5. Every day my words vex me; all their thoughts are against me for evil. 6. They gather themselves together, they hide themselves, they watch my heels, because they seek my soul.1 7. After their mischief they think to escape: in thine anger cast down the peoples, O God! 8. Thou hast taken account of my wandering; put thou my tears into thy bottle: are they not in thy register?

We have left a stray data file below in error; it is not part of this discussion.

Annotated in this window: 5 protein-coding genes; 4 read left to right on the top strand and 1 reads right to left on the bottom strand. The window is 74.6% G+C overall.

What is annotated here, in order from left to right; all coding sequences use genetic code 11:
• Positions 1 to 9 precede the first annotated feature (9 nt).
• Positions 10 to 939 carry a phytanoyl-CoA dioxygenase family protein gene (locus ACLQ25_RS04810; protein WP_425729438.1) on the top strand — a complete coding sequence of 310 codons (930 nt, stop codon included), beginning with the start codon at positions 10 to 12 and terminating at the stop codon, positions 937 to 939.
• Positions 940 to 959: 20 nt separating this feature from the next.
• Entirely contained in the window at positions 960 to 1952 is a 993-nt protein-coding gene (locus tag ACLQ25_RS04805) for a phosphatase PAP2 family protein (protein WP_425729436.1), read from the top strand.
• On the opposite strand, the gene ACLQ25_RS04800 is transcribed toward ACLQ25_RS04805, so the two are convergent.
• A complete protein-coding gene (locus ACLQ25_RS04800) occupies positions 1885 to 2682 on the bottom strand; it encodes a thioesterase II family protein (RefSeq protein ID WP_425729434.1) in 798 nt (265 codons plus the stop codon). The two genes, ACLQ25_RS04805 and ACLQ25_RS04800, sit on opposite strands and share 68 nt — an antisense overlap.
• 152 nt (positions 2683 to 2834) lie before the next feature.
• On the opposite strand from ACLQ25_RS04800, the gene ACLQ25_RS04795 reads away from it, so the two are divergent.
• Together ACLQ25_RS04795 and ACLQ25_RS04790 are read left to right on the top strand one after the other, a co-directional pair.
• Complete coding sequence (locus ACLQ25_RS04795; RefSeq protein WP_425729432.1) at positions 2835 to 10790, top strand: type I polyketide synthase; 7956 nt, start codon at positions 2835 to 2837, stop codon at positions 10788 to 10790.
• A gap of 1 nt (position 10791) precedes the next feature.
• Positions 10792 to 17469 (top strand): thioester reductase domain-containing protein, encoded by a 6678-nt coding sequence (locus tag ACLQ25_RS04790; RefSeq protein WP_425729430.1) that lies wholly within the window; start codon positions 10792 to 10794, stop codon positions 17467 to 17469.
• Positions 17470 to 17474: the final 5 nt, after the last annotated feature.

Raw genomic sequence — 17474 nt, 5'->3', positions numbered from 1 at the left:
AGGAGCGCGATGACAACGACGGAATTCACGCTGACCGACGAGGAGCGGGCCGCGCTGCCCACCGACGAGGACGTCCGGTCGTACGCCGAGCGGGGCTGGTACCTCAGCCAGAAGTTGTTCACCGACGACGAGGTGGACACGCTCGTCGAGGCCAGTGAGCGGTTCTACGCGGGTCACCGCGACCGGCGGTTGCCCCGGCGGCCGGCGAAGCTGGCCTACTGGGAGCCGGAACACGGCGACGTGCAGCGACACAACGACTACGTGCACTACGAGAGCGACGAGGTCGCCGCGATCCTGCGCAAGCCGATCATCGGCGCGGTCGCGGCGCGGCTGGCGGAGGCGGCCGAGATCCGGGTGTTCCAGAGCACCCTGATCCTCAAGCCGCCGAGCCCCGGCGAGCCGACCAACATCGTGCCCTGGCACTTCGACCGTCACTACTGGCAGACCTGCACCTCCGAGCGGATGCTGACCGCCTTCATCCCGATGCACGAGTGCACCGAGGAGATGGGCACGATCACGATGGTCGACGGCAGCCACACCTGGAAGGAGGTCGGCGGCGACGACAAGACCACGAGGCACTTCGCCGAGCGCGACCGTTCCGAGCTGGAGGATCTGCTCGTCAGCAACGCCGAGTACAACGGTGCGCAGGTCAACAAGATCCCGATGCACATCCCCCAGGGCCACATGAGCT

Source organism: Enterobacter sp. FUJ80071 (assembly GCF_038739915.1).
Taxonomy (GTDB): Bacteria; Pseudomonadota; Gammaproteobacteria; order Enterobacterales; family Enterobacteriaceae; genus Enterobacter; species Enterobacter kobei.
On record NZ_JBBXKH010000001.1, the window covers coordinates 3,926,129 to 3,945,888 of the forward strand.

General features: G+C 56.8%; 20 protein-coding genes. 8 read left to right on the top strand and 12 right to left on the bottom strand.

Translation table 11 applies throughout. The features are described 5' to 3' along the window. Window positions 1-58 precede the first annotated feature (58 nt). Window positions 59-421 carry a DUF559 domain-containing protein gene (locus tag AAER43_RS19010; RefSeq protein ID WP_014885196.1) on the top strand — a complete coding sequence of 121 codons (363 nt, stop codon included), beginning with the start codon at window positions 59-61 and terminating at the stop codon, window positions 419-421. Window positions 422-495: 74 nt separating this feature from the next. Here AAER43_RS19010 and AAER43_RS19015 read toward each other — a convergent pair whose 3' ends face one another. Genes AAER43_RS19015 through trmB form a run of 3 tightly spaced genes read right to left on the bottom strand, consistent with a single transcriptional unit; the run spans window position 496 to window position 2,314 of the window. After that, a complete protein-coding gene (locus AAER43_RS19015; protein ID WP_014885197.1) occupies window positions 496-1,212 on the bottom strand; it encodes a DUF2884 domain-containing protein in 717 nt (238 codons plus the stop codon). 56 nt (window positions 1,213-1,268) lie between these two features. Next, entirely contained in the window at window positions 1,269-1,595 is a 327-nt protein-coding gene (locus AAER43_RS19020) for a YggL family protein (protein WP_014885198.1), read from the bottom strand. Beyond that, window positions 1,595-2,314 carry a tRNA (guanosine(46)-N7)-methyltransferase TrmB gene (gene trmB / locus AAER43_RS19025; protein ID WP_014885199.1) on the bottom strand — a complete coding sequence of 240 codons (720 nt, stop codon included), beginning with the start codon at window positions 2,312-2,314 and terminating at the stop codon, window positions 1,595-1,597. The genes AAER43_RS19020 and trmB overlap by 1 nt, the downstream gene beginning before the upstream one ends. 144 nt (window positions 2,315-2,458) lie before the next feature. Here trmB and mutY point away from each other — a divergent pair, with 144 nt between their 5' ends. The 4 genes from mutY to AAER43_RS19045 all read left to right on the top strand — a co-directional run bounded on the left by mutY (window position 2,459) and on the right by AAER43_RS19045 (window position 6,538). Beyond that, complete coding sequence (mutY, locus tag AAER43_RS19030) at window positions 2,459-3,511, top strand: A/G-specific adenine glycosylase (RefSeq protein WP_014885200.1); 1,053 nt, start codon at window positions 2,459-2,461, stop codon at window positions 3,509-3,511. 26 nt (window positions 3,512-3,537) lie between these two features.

5. Every day my words vex me. The first part of this verse has been variously rendered. Some understand my words to be the nominative in the sentence, and with these I agree in opinion. Others suppose a reference to the enemies of David, and translate, they calumniate my words, or, they cause me grief on account of my words. Again, wbuey, yeatsebu, has been taken in the neuter sense, and translated, my words are troublesome. But bue2, atsab, commonly signifies to afflict with grief, and in Pihel is always taken transitively; nor does there seem any reason in this place to depart from the general rule of the language. And the passage flows more naturally when rendered, my words affect me with grief, or vex me, than by supposing that he refers to his enemies. According to this translation, the verse contains a double complaint, that, on the one hand, he was himself unsuccessful in everything which he attempted, his plans having still issued in vexatious failure; while, on the other hand, his enemies were devising every means for his destruction. It may appear at first sight rather inconsistent to suppose that he should immediately before have disclaimed being under the influence of fear, and now acknowledge that he was not only distressed, but in some measure the author of his own discomfort. I have already observed, however, that he is not to be considered as having been absolutely divested of anxiety and fear, although enabled to look down with contempt upon his enemies from the eminence of faith. Here he speaks of the circumstances which tried him, which his faith certainly overcame, but at the same time could not altogether remove out of the way. He confesses his own lack of wisdom and foresight, shown in the abortive issue of every plan which he devised. It aggravated the evil, that his enemies were employing their united counsels to plot his ruin. He adds, that they gathered themselves together; and this made his case the more calamitous, matched as he was, a single individual, against this numerous host. In mentioning that they hide themselves, he adverts to the subtile devices which they framed for surprising him into destruction. The verb wnypuy, yitsponu, by grammatical rule ought to have the letter w, vau, in the middle; from which the general opinion is, that the y yod, is as it were the mark of Hiphil, denoting that the enemies of David came to the determination of employing an ambush, with the view of surrounding him. He tells us that they pressed upon him in every direction, and as it were trod upon his heels, so that he had no respite. And he points at their implacable hatred as the cause of their eager pursuit of him; for nothing, he informs us, would satisfy them but his death.